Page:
Project Timeline

I. Exploration.

The team discovered market opportunities, user needs and built a user journey.

II. Validation.

The team conducted feasibility and viability analysis for the product concept, performed user testing, and iterated on the first concept, shaping a minimal viable product.

III. Incubation.

Lastly, we created a feature list and a sitemap, prepared wireframes, and prototypes, tested the second MVP version, iterated, developed, and launched the product.

Incubation — Wireframing

I joined the project at this stage. After completing the research and groundwork, I assumed responsibility for preparing wireframes and consolidating the sitemap into a comprehensive product.

According to the benchmark study and research observations, the highest drop-off rate occurred during the registration of charging stations on the shared network platform. This was attributed to unclear technical details and the numerous steps required for completion. Collaborating with the engineers, we devised a solution wherein the Evungo platform automatically detects our charging station hardware protocol, and a significant portion of the technical data is pre-filled.

Another desired functionality involved controlling the usage of charging stations. The solution we proposed was implementing a time limit for EV drivers’ charging sessions, allowing for manual start charging control from the charging station owner’s side.

Charging station performance tracking was identified as one of the most desired features. Earlier investigations revealed that the number of charging sessions and the amount of energy consumed within a specific time frame were the most valuable data points for our customers.

Incubation — Testing

When the flow was ready, we were looking to test the usability of 3 most critical tasks: 1) onboarding; 2) adding new charging station to the platform; 3) managing an existing charging station. 

We invited 9 participants for the moderated on-site usability test and divided them into three groups. Each group was assigned specific tasks and interviewed simultaneously by individual interviewers. This setup allowed us to test the entire flow more efficiently, gathering a maximum number of responses.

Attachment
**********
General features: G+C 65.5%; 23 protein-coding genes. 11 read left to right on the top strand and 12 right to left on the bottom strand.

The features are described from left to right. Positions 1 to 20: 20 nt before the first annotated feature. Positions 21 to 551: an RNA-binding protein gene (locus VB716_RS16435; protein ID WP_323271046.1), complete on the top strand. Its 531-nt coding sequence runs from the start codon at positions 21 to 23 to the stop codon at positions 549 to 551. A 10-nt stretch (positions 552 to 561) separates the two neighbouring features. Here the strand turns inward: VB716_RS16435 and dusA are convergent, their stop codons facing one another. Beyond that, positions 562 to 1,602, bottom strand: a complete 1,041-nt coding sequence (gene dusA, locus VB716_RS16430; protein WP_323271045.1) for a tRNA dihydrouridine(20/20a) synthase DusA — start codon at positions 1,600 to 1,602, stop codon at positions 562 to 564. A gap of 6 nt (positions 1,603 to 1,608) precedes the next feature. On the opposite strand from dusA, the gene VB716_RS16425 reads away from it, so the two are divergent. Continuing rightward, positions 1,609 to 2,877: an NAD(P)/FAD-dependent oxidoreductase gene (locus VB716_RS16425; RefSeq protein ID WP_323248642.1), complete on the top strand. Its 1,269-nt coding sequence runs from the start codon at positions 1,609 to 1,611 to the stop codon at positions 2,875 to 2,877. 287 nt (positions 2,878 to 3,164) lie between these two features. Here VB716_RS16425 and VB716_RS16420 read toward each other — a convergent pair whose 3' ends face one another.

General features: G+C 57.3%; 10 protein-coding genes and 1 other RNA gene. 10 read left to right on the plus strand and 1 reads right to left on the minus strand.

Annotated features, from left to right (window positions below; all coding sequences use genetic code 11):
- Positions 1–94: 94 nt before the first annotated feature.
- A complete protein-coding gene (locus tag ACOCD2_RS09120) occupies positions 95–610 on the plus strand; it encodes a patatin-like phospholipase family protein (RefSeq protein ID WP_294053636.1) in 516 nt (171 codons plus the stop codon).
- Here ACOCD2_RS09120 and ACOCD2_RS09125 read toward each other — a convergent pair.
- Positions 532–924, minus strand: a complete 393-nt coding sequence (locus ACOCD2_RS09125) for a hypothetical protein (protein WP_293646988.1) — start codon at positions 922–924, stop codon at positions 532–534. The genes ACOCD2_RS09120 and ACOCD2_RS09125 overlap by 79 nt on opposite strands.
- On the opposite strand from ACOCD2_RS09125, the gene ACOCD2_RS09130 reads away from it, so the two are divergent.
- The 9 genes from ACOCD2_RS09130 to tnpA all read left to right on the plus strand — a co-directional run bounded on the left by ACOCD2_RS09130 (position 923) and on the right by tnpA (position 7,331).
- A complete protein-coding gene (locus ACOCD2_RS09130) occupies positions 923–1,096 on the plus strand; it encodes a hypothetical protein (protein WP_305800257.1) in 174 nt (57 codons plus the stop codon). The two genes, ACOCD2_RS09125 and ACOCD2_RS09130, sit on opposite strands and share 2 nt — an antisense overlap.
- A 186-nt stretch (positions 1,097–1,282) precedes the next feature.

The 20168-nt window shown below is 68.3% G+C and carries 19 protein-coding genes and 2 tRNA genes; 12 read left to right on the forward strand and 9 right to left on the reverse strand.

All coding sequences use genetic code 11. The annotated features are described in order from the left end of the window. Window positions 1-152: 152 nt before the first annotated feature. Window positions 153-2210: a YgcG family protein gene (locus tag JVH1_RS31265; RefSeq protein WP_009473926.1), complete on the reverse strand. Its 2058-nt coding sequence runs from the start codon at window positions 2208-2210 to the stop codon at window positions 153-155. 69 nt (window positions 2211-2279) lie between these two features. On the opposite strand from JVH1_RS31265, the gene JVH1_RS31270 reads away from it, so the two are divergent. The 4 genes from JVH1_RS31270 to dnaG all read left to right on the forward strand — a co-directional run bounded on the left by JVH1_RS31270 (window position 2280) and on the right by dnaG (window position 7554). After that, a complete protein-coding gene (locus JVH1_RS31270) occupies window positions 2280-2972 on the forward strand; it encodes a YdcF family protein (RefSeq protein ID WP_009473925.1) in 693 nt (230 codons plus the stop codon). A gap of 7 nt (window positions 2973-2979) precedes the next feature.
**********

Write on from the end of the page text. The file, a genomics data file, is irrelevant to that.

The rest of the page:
The usability test synthesis revealed that:

  • The duration of the charging session was confused with the operating hours of the charging station. 6 participants were not entirely satisfied with the provided solution.
  • When adding a new charging station, 5 participants clicked on the label of the next step instead of the “Next” button at the bottom of the page.
  • Finding a timeframe to check the charging station performance was challenging for four participants.

Incubation — Iteration and Final Design

After identifying usability issues, we iterated on the experience of adding a charging station by relocating the ‘Next’ button to the active step and making the next step labels clickable.

The calendar on the ‘Overview‘ page was repositioned closer to the graph/table tabs for increased visibility. Additionally, the graph view was modified to a weak view limit to enhance page loading speed and ensure a cleaner presentation of information.

The ‘Control Centre‘ section presented greater complexity concerning customer needs and technical feasibility. The team regrouped to brainstorm potential solutions based on the user needs uncovered during the usability test.

We aimed to devise a method to verify the driver for unlocking the station without any human involvement from both ends.

The core questions were:

  • How might we find a frictionless way for one-time charging for a driver passing by the venue?
  • How might we provide access to both restricted by time and 24/7, paid or free charging options simultaneously?
  • How might we ensure that the hardware supports our protocol to process payments?
  • How might we offer an end-to-end charging experience in rural areas with weak internet coverage?”

As a result of the brainstorming session, we introduced two simple options for the charging session: ‘Fixed’ with a set price per charge and specified opening times of the station, and ‘Flexible’ free of charge and available 24/7. Both options were designed to mitigate the physical involvement of the charging station owner and the driver.

To initiate charging, a driver needs to scan a QR code affixed to the hardware, which opens the Evungo web page displaying the price per charge and the ‘Start charging’ option. After completing the online payment, electricity is supplied to the car.

The final prototype and UI